According to Welty’s biographer Suzanne Marrs, it was a member of the Night-Blooming Cereus Club –Welty’s close group of friends who gathered to witness the night-blooming flower and enjoy one another’s company—who suggested that Welty read “The Outlaw Years” by Robert M. Coates. Welty was so affected by Coates’s harrowing stories of the Natchez Trace that she was inspired to write “The Wide Net” and “The Robber Bridegroom.”
“The Outlaw Years” is a riveting read, the story of the murderous land pirates of the Natchez Trace. Originally a maze of animal migration routes later adapted for use by Native Americans, the Trace was eventually adopted by white traders and settlers migrating South. Thieves and murderers saw this population as an easy target.
Even today, Coates brings the history of the Natchez Trace land prates to life. While “Outlaw Years” may not be the most accurate history of the Trace, Coates reveals the mood and atmosphere of the 1800s. Many versions of the blood-thirsty Harpe brothers existed and Coates simply chose descriptions which made sense to him. In his defense, Coates rescued many old histories and travelogues from complete obscurity by retelling the stories of the Natchez Trace land pirates.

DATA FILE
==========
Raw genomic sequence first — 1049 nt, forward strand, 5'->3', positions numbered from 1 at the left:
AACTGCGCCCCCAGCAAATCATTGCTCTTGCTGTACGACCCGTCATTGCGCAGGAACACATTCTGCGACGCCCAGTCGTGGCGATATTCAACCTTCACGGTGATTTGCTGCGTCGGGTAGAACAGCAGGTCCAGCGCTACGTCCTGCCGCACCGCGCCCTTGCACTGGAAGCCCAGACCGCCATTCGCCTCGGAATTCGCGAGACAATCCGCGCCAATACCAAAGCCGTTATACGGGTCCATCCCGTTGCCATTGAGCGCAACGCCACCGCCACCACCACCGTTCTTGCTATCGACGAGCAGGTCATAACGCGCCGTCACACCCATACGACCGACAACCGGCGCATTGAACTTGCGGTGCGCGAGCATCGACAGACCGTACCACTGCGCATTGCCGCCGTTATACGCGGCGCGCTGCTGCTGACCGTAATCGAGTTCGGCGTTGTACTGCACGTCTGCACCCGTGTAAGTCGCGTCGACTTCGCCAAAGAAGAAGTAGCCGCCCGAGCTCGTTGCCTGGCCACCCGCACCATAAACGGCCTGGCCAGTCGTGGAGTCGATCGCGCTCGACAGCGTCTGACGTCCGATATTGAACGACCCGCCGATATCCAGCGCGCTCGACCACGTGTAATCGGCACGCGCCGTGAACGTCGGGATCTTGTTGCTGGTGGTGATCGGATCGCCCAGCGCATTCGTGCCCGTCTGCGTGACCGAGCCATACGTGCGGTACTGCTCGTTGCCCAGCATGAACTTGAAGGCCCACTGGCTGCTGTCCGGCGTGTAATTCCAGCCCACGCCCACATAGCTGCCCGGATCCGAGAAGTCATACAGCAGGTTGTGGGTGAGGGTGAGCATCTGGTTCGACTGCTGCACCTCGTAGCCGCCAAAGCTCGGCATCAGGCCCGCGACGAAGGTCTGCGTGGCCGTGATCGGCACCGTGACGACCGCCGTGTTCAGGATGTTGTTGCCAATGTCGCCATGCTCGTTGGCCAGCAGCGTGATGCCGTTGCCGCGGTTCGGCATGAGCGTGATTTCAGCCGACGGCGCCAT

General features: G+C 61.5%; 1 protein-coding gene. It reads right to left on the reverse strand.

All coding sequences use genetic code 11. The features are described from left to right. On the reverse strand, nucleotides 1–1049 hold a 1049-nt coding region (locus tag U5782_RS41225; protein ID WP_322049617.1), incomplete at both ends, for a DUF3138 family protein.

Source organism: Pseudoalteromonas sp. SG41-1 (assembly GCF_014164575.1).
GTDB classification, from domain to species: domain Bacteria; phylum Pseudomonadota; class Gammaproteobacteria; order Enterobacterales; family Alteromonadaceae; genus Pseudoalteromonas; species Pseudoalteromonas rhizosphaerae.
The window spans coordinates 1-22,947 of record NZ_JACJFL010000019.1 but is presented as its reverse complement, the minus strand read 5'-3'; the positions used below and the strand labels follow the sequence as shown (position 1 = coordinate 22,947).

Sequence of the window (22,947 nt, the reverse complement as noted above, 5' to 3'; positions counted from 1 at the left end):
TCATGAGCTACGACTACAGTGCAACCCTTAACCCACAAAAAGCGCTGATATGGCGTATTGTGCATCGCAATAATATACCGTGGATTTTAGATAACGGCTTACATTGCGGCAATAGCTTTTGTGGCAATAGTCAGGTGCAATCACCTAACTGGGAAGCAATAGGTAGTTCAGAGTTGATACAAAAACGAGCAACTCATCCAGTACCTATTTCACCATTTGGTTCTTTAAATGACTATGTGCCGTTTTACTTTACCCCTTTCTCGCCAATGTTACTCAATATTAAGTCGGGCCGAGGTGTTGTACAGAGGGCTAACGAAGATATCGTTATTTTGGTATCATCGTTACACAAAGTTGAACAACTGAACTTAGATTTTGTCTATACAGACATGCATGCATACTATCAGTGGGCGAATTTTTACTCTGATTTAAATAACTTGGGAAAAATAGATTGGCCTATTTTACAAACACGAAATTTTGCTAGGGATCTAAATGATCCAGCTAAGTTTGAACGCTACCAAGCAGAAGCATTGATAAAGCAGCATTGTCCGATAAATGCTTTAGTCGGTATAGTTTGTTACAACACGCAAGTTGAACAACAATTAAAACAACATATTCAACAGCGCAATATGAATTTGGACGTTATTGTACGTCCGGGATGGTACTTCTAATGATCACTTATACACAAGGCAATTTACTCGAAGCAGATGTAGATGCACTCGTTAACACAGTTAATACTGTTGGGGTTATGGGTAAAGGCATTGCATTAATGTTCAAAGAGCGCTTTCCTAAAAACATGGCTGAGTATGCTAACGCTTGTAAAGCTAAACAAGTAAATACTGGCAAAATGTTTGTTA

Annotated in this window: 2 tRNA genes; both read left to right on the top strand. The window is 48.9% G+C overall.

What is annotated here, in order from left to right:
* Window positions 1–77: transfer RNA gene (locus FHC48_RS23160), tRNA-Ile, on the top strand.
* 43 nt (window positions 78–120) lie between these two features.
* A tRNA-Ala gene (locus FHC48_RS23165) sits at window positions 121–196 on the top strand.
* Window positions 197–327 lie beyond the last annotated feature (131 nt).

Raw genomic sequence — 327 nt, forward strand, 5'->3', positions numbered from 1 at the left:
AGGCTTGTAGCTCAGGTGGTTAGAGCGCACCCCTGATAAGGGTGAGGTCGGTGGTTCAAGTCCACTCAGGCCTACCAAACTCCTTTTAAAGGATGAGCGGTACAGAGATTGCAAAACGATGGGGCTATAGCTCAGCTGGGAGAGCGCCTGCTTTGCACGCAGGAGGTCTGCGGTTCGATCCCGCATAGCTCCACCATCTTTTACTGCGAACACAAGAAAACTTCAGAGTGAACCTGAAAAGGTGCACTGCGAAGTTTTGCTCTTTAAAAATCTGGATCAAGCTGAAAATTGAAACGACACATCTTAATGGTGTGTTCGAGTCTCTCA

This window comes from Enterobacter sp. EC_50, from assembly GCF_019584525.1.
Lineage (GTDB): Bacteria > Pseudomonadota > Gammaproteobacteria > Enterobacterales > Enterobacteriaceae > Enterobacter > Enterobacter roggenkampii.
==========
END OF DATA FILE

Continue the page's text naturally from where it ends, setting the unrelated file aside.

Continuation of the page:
Coates’ list of sources are as equally intriguing as the entire book: Fulkerson’s “Early Days in Mississippi” (1885) is cited as an “excellent book of gossip”; “Ashe’s Travels in America” (1808) is noted as a “very interesting chronicle of an astonished Englishman, on a trip down to the Mississippi”; and Rothert’s “The Outlaws of Cave-in-Rock” (1924) is credited as a major source for the book.
Any Mississippi bookcase would not be complete without “The Outlaw Years.” First editions are embellished with illustrations and beautiful maps on the end papers. For collectors, note that there is a book club edition also published in 1930 through the Literary Guild of America. The true first edition is published in 1930 by the Macaulay Company. However, both of these editions are desirable as “The Outlaw Years” is out of print today.
Written by Lisa Newman, Original to The Clarion-Ledger.